3. Static electricity, fire, and explosion risks: Certain materials are flammable, and the high temperatures some printers generate can cause burns and pose a fire hazard.2

Recent research conducted by the Chemical Insights Research Institute (CIRI), a non-profit organization affiliated with safety research specialist Underwriters Laboratories, also highlights the potential health risks associated with 3D printing emissions, even in small quantities. In a recent toxicity study, CIRI researchers discovered that exposure to fumes generated during the printing of ABS (acrylonitrile butadiene styrene), or PLA (polylactic acid) filaments, 2 popular thermoplastics, that can lead to airway cellular injury and inflammation.3

Dental practices print with many different types of materials, mostly biocompatible, polymer-based 3D printed resins. International Dentistry’s 2022 publication suggests that this is because they result in printed objects with excellent physical properties regarding elasticity and tensile strength. In addition to the resins, there are also limited applications of metals and ceramics.4 So, there is less ABS and PLA involved. However, breathing in any of these materials used for dental while printing probably isn’t a good idea either.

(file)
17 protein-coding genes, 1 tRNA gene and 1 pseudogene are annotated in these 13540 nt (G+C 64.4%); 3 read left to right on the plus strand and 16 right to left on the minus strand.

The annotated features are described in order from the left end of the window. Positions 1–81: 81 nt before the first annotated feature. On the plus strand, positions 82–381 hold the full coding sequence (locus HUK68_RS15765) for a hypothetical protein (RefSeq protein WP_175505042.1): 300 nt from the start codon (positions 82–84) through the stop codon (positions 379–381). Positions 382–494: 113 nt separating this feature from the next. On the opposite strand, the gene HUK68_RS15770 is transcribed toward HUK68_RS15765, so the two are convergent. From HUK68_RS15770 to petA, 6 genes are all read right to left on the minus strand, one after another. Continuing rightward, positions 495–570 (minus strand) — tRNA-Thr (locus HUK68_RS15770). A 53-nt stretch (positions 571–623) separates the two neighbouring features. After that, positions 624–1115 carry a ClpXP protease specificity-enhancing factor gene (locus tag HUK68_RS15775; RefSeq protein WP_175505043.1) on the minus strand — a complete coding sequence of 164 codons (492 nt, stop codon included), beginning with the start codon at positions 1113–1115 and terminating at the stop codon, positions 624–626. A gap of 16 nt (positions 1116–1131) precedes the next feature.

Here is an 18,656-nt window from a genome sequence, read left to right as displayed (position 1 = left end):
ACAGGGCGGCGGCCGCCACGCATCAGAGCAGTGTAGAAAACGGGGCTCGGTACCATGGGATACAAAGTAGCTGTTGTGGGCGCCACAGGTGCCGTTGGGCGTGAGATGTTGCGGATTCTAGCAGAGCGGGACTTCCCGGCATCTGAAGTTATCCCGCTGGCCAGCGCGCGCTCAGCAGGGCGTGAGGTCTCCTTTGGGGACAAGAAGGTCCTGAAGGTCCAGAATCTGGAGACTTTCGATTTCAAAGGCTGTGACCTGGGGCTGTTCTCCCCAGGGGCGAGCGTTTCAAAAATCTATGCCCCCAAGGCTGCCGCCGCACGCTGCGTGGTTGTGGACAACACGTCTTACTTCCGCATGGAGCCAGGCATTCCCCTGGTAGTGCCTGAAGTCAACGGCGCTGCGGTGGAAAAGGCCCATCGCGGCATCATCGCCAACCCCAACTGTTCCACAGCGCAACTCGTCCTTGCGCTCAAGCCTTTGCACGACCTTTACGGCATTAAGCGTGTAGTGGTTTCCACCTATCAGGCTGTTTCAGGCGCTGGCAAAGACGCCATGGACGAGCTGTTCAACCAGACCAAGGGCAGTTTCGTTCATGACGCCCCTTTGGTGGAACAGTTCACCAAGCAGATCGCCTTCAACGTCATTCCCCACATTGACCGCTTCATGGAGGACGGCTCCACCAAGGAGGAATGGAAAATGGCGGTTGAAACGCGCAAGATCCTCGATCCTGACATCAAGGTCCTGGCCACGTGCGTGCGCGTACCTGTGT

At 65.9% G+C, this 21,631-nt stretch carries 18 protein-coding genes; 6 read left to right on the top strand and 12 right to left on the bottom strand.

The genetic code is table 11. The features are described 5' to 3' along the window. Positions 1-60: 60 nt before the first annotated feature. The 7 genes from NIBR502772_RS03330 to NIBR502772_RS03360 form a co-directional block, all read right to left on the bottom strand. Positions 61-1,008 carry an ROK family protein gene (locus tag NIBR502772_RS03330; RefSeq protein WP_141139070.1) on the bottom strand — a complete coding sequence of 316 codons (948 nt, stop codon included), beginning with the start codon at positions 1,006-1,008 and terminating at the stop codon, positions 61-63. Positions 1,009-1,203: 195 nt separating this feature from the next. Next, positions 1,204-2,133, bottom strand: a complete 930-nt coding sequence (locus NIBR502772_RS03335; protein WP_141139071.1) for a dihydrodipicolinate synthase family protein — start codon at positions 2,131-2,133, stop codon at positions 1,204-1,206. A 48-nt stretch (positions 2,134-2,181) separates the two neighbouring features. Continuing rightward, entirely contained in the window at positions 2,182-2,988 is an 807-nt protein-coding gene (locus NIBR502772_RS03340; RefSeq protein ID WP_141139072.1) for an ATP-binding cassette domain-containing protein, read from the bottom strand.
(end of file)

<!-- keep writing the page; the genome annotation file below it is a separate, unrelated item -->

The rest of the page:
So, Where is The United States Food and Drug Administration (FDA) in All This?

Since there are risks here, and dental is in the health care field, it feels like the FDA should be involved, and they are. However, there are no specific regulations for 3D printed workflow; only the regulations that are required for all dental devices (Part 820 Quality System Regulation).

In 2016, the FDA released a draft guidance titled "Technical Considerations for Additive Manufactured Devices" to offer advice to manufacturers utilizing 3D printing techniques to produce devices. This draft guidance was made available for public feedback and does not currently have the status of a final or effective document.5